The glow across the skyline was something else entirely. I had to have the answers to it. And as much as I hated to, I assigned the task to Max.
I had to have answers.
“Take care of yourself, Captain. Understand?” With my hand on Max’s shoulder, I had to fight the urge to hug her.
“Understood, sir, I’ll report back before zero hundred hours tomorrow.” With that, she and Majowski were off to the unknown.
July 14th 1013 hours
Ten hours past due and no sign of Max, I suspect she’s dead.
My policy on the matter of missing persons was as clear as it was firm. If a soldier didn’t return before the scheduled time, I’d leave their ass. Sitting still would get us killed. I had no way of knowing why the soldier didn’t report back on time, and I couldn’t afford to find out. I mentioned before, I don’t have many men left.
But for Max I made an exception. If she was dead, I didn’t intend to allow her corpse to roam. I owed her that much.
I told the men the lights were too important to not investigate. I told them we had to have answers. I think they saw through me though. Saw the worry for Max eating my heart. If they did, they didn’t say—they knew better.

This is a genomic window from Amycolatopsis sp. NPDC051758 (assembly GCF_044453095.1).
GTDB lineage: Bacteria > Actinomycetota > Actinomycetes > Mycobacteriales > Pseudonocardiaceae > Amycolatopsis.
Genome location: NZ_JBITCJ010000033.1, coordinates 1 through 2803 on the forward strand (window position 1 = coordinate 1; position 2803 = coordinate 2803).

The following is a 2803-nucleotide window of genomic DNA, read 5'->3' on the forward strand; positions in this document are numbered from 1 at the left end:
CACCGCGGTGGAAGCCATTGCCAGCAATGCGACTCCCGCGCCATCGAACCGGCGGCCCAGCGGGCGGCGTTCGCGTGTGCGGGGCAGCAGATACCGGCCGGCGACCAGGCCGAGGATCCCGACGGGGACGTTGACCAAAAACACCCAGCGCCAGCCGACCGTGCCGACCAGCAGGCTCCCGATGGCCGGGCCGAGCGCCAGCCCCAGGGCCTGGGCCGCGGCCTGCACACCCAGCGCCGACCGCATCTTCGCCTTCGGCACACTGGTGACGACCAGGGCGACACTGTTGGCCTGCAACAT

I didn’t want to risk another two man team. We were all going this time. I’d trade every grunt with me for one Max. Any military commander would.
When dealing with the walking dead, moving at night proved much safer than traveling by day, despite what all the horror movies have shown us over the years. They were slow, blundering creatures, easily evaded in the dark. They couldn’t see nearly as well as a man in the night—something about their pupils not dilating because they were dead, the Army lab-coats had told us before they, too, joined the ranks of the dead.
I couldn’t wait until dark.
Max couldn’t wait.
I marched my small unit straight for the city—White Rock, as far as any of us could tell. Unconcerned with the prospect the dead might see us, we moved quick and efficient. Besides, the zombie ranks appeared to have dwindled over the past year. If they didn’t get the nourishment they needed, they decomposed. The first year, after the meteor struck into the Atlantic, the dead stayed well fed. They scarfed down anything in their path.
Unfortunately, for the dead, they didn’t understand the concept of food rationing. The second year we fought armies of desperate, starving Zombies. They rotted even as they attacked. But lately, we’ve encountered nothing but small clusters of the bastards. And most of those weren’t much more than walking skeletons. If they didn’t eat, they simply faded away. It’s a damn shame humans were nearly extinct. The zombies were giving the planet back to us, but no one was around to accept it.
1 2 3 4 5 6 7